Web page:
As ransomware attack WannaCrypt sweeps the globe, compromising tens of thousands of computers across as many as 100 countries, one Canadian IT solutions provider is looking to help companies stay secure and plan for the worst.

Scalar Decisions Inc. has announced it will be offering a cloud-based Disaster Recovery as a Service (DRaaS) that will allow clients to copy backups of their data to in-country Amazon Web Services (AWS) or Microsoft Azure data centres, which can be restored in the case of a digital attack.

“Anyone who says that they’ll never be targeted by a cyber attack is deluding themselves – it’s a matter of when, not if, they’ll experience a security breach” Neil Bunn, CTO of Scalar, tells IT World Canada. “We’ve introduced this DRaaS for our clients so that they can still run their business quickly, securely and reliably for both a short period of time or long term, in the case of a digital attack.”

He points out that AWS and Microsoft opening data centres in Canada in recent years has helped make DRaaS a reality. Canada has strict data privacy and residency regulations, which say that any company offering cloud or digital services to Canadians must store their data in country.

“Most organizations love the concept of having a backup of their entire business stored elsewhere so that when something was to happen, they could access the data and continue with business as usual, but it can be expensive and complicated. It’s been particularly challenging in Canada because of the data residency concerns, but with AWS and Microsoft now having facilities in the country that are stable, mature and robust, this concept is now an attainable goal for Canadians,” Bunn explains.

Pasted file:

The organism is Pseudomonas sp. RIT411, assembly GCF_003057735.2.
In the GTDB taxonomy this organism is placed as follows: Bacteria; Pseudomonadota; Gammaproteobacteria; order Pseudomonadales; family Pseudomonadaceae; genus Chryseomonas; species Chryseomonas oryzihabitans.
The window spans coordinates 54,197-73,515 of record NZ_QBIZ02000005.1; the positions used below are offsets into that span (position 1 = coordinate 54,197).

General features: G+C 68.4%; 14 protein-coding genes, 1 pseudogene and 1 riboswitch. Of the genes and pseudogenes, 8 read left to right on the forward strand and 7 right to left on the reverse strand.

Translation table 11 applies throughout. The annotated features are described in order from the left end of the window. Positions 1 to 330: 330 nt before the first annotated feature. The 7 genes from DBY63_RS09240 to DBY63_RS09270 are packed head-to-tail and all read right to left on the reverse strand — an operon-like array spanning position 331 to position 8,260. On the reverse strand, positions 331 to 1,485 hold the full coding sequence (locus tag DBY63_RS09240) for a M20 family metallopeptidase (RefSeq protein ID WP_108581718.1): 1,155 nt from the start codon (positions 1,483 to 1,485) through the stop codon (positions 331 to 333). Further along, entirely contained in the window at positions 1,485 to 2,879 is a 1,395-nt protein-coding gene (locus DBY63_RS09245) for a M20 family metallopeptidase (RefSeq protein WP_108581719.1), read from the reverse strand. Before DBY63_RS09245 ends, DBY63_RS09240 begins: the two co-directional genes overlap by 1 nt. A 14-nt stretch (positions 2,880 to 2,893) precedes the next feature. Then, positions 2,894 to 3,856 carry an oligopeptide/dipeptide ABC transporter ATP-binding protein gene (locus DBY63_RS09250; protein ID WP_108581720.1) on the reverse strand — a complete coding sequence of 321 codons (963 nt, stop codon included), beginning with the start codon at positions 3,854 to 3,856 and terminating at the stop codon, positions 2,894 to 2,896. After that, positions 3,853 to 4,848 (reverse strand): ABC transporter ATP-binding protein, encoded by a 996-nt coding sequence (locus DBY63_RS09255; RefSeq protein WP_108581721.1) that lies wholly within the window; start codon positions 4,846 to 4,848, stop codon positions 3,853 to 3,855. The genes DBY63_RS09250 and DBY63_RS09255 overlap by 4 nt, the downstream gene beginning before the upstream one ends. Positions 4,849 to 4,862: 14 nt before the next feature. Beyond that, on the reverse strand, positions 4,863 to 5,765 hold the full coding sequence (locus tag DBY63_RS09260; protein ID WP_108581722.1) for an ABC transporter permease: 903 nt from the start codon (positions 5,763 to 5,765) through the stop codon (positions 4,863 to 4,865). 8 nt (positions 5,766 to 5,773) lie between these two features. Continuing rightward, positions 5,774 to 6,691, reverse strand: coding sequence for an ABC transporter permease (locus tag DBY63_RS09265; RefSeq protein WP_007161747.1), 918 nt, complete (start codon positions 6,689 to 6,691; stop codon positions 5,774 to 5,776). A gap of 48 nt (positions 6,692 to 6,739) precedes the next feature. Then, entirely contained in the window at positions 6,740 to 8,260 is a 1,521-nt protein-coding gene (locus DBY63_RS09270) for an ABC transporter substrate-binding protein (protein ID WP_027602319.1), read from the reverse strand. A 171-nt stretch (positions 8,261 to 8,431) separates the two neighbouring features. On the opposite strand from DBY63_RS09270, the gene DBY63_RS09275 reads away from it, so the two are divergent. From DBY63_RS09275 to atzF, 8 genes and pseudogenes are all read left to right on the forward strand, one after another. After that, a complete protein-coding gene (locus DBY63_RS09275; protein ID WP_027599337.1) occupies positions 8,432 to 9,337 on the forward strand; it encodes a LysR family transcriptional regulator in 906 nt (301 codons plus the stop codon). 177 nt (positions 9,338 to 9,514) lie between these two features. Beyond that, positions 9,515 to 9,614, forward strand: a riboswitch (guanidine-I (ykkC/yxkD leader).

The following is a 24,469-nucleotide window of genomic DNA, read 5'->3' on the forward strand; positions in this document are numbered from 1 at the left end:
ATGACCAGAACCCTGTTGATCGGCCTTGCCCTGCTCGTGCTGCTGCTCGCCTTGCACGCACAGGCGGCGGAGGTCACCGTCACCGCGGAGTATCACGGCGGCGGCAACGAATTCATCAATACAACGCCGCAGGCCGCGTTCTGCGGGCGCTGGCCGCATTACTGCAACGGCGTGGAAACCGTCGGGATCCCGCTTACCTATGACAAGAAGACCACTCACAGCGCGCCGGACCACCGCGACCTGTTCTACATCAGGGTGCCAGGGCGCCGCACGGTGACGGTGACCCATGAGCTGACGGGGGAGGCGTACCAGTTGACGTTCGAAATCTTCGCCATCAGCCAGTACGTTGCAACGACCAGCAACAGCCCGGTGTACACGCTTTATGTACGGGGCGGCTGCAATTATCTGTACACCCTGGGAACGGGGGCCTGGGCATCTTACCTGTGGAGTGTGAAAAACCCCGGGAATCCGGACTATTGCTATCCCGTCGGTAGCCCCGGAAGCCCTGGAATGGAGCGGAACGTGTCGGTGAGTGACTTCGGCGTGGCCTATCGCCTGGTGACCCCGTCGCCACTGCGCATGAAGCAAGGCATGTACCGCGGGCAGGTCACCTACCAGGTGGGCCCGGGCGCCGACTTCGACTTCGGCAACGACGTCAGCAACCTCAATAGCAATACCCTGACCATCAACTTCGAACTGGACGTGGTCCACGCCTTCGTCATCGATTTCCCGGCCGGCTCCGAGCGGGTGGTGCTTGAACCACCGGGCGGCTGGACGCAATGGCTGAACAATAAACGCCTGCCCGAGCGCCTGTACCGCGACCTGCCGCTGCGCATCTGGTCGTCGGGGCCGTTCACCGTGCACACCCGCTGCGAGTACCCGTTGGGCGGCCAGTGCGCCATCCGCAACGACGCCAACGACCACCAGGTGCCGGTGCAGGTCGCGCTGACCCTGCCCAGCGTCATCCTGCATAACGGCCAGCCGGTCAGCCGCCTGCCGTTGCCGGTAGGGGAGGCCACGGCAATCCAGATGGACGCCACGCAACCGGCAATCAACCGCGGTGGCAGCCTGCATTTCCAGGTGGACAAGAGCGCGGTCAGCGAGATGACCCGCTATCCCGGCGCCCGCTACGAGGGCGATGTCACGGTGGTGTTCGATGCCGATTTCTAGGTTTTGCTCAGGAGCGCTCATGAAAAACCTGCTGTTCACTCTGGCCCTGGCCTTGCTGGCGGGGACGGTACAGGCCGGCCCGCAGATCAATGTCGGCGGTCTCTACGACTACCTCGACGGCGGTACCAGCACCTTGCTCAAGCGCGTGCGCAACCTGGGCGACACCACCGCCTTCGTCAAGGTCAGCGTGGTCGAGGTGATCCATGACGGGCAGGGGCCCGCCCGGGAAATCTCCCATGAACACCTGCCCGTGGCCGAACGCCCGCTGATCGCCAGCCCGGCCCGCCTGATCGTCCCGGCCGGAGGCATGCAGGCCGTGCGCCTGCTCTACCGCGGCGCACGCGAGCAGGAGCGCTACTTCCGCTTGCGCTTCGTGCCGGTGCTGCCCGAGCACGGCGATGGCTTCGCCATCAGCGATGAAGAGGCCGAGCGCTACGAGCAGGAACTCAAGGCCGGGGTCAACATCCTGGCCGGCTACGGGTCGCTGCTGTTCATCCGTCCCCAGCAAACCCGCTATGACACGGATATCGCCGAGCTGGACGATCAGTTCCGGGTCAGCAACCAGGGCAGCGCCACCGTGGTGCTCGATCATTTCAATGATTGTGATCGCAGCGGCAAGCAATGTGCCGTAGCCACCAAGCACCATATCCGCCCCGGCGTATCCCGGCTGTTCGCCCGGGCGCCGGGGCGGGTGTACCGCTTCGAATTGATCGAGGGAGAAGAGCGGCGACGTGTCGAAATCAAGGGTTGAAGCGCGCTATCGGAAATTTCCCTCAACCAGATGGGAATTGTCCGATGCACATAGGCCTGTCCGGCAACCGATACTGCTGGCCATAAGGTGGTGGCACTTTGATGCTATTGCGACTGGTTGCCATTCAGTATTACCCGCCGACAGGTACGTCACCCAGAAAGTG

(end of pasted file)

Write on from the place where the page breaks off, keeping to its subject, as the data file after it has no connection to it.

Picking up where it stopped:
The service is based on the Commvault backup platform and geared towards companies both small and enterprise-size, and everything in between.

With this service, Scalar is looking to eliminate the biggest threat that malware poses to businesses, which is doing something you don’t want to do, like pay a ransom to get your files back.

“When hit by a ransomware, you have to pay someone to get your files back and keep your business alive, but if you have a different way of doing that, you’re not beholden to that digital terrorism anymore,” Bunn stresses.

And for those hoping things will go back to normal soon, Bunn has some bad news. He predicts that cyber attacks and security breaches will only increase going forward.

“The reality is that cyber attacks will certainly increase until the world as a whole changes how it view security. It’s only been over the last couple years that security has been anything other than an afterthought, and people are only starting to pay more attention to it now after so many global attacks,” he says.

But digital attacks have taken a dark turn, he warns. While they were once often done as pranks by digital anarchists looking for some disruptive fun, cyber criminals have become malicious businesspeople motivated by politics or finances.

As a result, Bunn highlights the importance of having a well-thought out strategy for dealing with cyber attacks. Relying on security products and best practices is not enough in this day and age with so many sophisticated attacks.

“There are so many companies saying their product would’ve stopped this digital attack or that attack, but there’s a huge difference between having a product at the right time and place, and actually having a strategy in place to deal with the threat and the potential ramifications,” he concludes. “Products will always fail – something will always get through security measures – but good digital strategies succeed in the long run, and typically involve multiple people, products and approaches.”



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